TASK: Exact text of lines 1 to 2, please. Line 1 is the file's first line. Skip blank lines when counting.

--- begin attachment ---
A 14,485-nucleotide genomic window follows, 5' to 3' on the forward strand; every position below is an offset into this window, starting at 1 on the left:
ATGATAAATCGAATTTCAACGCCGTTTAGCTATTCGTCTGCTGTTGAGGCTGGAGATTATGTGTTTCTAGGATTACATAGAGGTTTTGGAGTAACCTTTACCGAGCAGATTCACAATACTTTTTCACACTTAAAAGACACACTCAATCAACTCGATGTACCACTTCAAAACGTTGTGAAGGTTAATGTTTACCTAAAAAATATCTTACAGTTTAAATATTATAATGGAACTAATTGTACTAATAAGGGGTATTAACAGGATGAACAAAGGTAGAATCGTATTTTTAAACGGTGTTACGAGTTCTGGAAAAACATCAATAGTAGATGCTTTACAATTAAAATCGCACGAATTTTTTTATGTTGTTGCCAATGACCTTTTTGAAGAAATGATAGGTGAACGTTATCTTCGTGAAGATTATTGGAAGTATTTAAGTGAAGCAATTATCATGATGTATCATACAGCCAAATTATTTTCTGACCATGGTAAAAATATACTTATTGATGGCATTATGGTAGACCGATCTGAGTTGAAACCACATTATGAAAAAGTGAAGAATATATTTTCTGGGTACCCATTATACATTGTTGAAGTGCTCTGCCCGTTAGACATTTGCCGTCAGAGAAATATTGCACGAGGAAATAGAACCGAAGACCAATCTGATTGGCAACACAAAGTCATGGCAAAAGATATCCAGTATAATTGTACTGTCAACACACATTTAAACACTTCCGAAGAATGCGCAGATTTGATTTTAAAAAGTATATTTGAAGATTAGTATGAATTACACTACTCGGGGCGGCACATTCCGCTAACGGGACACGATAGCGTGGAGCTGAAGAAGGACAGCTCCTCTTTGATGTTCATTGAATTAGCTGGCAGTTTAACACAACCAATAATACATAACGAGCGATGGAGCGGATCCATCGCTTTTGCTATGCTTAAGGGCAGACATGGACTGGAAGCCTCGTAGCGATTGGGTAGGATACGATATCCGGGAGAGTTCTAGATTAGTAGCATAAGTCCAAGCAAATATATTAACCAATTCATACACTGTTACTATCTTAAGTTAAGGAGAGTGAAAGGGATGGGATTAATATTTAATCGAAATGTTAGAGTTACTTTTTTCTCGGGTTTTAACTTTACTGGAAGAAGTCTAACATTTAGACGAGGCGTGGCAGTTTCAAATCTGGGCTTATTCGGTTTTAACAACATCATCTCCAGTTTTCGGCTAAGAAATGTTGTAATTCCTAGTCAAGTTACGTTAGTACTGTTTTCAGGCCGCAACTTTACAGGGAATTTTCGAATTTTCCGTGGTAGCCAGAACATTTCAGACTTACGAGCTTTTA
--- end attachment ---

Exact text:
A 14,485-nucleotide genomic window follows, 5' to 3' on the forward strand; every position below is an offset into this window, starting at 1 on the left:
ATGATAAATCGAATTTCAACGCCGTTTAGCTATTCGTCTGCTGTTGAGGCTGGAGATTATGTGTTTCTAGGATTACATAGAGGTTTTGGAGTAACCTTTACCGAGCAGATTCACAATACTTTTTCACACTTAAAAGACACACTCAATCAACTCGATGTACCACTTCAAAACGTTGTGAAGGTTAATGTTTACCTAAAAAATATCTTACAGTTTAAATATTATAATGGAACTAATTGTACTAATAAGGGGTATTAACAGGATGAACAAAGGTAGAATCGTATTTTTAAACGGTGTTACGAGTTCTGGAAAAACATCAATAGTAGATGCTTTACAATTAAAATCGCACGAATTTTTTTATGTTGTTGCCAATGACCTTTTTGAAGAAATGATAGGTGAACGTTATCTTCGTGAAGATTATTGGAAGTATTTAAGTGAAGCAATTATCATGATGTATCATACAGCCAAATTATTTTCTGACCATGGTAAAAATATACTTATTGATGGCATTATGGTAGACCGATCTGAGTTGAAACCACATTATGAAAAAGTGAAGAATATATTTTCTGGGTACCCATTATACATTGTTGAAGTGCTCTGCCCGTTAGACATTTGCCGTCAGAGAAATATTGCACGAGGAAATAGAACCGAAGACCAATCTGATTGGCAACACAAAGTCATGGCAAAAGATATCCAGTATAATTGTACTGTCAACACACATTTAAACACTTCCGAAGAATGCGCAGATTTGATTTTAAAAAGTATATTTGAAGATTAGTATGAATTACACTACTCGGGGCGGCACATTCCGCTAACGGGACACGATAGCGTGGAGCTGAAGAAGGACAGCTCCTCTTTGATGTTCATTGAATTAGCTGGCAGTTTAACACAACCAATAATACATAACGAGCGATGGAGCGGATCCATCGCTTTTGCTATGCTTAAGGGCAGACATGGACTGGAAGCCTCGTAGCGATTGGGTAGGATACGATATCCGGGAGAGTTCTAGATTAGTAGCATAAGTCCAAGCAAATATATTAACCAATTCATACACTGTTACTATCTTAAGTTAAGGAGAGTGAAAGGGATGGGATTAATATTTAATCGAAATGTTAGAGTTACTTTTTTCTCGGGTTTTAACTTTACTGGAAGAAGTCTAACATTTAGACGAGGCGTGGCAGTTTCAAATCTGGGCTTATTCGGTTTTAACAACATCATCTCCAGTTTTCGGCTAAGAAATGTTGTAATTCCTAGTCAAGTTACGTTAGTACTGTTTTCAGGCCGCAACTTTACAGGGAATTTTCGAATTTTCCGTGGTAGCCAGAACATTTCAGACTTACGAGCTTTTA